It was James Baldwin who wrote: “Not everything that is faced can be changed, but nothing can be changed until it is faced.”

This fascinating little book has emerged from Raoul Peck’s eponymous 2016 film based on texts by Baldwin, including thirty pages of letters, notes toward Remember This House, a book project that he never finished. Baldwin died from stomach cancer in 1987, at the age of sixty three.

I haven’t seen the film which tells the story of North America through the lives of three murdered blacks – Medgar Evers, Malcolm X and Martin Luther King, Jr. – including how blacks have been depicted in Hollywood films.

Anyway, I just loved the unusual layout of the book – like a film script – and the miscellany of texts, quotes and photographs.

Baldwin pays tribute to one of his schoolteachers, a young white woman called Bill Miller who gave him, a ten-year-old, books, encouraged him to read, and brought him to see plays and films.

‘It is certainly because of Bill Miller, who arrived in my terrifying life so soon [he had an abusive preacher step-father], that I never really managed to hate white people. Though, God knows, I have often wished to murder more than one or two.’

He recalls Lorraine Hansberry, the first black woman to write a play performed on Broadway. Hansberry was the inspiration behind Nina Simone’s song Young, Gifted and Black (which was a huge pop hit for Bob and Marcia Williams in 1970!). Hansberry and Baldwin met Bobby Kennedy when he was Attorney General.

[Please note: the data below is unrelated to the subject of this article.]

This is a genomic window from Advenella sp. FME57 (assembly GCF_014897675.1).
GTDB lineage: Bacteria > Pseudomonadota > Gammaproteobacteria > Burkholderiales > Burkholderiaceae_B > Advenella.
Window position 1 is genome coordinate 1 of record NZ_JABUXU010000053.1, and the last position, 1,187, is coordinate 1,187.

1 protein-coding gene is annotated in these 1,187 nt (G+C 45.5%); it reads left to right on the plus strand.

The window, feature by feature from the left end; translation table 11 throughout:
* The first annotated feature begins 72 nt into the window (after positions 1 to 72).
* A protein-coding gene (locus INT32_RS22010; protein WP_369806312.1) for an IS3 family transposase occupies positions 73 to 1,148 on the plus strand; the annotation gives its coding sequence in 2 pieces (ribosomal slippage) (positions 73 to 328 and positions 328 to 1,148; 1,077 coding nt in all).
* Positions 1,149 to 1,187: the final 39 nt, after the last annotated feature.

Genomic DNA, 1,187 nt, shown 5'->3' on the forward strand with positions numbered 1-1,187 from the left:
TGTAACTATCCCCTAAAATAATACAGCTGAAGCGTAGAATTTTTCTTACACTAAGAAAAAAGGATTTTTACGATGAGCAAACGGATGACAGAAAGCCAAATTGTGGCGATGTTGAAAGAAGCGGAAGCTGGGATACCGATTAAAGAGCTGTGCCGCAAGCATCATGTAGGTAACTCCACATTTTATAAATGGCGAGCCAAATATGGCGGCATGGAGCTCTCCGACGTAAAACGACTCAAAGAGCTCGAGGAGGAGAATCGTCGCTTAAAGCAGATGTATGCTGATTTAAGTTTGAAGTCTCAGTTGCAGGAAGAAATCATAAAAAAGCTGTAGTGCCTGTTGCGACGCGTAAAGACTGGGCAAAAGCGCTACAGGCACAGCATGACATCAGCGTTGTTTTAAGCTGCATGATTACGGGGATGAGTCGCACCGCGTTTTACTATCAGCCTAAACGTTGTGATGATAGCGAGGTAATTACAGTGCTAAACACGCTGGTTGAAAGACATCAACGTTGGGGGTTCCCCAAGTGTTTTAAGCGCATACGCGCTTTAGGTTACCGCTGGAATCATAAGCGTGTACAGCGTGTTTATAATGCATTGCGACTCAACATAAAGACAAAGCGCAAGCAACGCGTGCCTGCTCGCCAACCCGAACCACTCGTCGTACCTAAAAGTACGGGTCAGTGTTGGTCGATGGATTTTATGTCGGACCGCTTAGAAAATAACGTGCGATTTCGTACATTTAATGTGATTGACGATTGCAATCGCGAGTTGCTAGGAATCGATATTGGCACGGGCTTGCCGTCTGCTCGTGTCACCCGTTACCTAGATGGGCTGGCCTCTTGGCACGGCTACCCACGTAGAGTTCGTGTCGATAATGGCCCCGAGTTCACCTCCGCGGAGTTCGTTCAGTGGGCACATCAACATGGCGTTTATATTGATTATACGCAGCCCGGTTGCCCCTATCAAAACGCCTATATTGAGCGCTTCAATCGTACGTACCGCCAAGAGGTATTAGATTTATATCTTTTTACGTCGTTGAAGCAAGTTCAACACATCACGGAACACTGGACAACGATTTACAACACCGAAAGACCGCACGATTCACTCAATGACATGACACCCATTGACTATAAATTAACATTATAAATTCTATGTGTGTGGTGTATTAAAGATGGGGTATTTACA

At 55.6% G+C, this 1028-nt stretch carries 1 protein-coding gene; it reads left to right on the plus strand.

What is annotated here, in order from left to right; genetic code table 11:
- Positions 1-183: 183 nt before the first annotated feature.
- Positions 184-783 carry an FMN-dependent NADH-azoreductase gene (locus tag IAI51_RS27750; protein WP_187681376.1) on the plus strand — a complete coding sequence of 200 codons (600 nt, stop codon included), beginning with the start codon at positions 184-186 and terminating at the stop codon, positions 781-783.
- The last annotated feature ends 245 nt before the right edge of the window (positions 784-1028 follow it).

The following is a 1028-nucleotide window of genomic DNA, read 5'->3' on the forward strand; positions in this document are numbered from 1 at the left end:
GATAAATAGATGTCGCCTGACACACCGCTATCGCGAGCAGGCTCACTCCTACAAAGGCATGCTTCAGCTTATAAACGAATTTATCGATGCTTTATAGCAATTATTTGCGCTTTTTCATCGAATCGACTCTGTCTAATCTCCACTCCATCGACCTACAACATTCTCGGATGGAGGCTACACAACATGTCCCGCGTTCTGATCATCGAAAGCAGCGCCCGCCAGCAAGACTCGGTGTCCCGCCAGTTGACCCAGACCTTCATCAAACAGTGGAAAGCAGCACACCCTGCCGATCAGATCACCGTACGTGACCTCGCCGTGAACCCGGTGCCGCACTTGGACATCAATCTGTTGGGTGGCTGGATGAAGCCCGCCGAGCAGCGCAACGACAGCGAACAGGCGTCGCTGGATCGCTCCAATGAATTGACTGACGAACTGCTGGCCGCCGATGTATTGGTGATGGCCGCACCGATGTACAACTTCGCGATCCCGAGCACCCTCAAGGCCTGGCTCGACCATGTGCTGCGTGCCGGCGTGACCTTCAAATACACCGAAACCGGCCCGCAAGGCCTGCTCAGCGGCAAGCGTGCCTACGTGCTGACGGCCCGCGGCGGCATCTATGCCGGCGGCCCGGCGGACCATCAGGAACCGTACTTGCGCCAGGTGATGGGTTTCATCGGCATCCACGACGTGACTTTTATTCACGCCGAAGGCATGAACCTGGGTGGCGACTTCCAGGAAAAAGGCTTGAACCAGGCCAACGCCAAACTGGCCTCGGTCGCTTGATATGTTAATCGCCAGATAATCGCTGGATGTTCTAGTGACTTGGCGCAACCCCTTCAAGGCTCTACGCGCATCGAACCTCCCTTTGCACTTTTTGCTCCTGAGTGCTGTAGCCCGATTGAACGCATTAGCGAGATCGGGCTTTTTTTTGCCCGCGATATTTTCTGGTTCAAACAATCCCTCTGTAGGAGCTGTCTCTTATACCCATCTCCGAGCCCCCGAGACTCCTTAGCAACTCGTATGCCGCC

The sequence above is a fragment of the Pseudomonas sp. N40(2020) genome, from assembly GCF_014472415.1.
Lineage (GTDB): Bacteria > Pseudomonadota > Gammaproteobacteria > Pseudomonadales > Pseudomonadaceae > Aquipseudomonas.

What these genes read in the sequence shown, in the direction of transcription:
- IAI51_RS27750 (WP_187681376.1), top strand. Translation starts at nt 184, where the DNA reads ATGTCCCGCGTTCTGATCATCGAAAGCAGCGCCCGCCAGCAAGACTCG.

‘We wanted to tell his brother the President to personally escort to school, on that day or the day after, a small black girl already scheduled to enter a Deep South school. “That way,” we said, “it will be clear that whoever spits on that child will be spitting on the nation.” He didn’t understand this either. “It would be,” he said, “a meaningless moral gesture.”’

Interviewed in 1968 on the Dick Calvert show Baldwin, when asked about the use of violence, had this to say:

‘If we were white, if we were Irish, if we were Jewish, if we were Poles, if we had, in fact, in your mind a frame of reference our heroes would be your heroes, too… But, you know, when the Israelis pick up guns, or the Poles, or the Irish, or any white man in the world says “give me liberty, or give me death,” the entire white world applauds. When a black man says exactly the same thing, word for word, he is judged a criminal and treated like one and everything possible is done to make an example of this bad nigger, so there won’t be any more like him.’

About the West, particularly those countries involved in colonialism, he says: ‘All of the Western nations have been caught in a lie, the lie of their pretended humanism; this means that their history has no moral justification, and that the West has no moral authority.’

For me, one of the best quotes is from Martin Luther King, Jr., who said:

‘Not only do we have the right to be free, we have a duty to be free. So when you sit down on a bus, when you sit down in the front, or you sit down by a white person, you are sitting down because you have a duty to sit down not merely because you have a right.’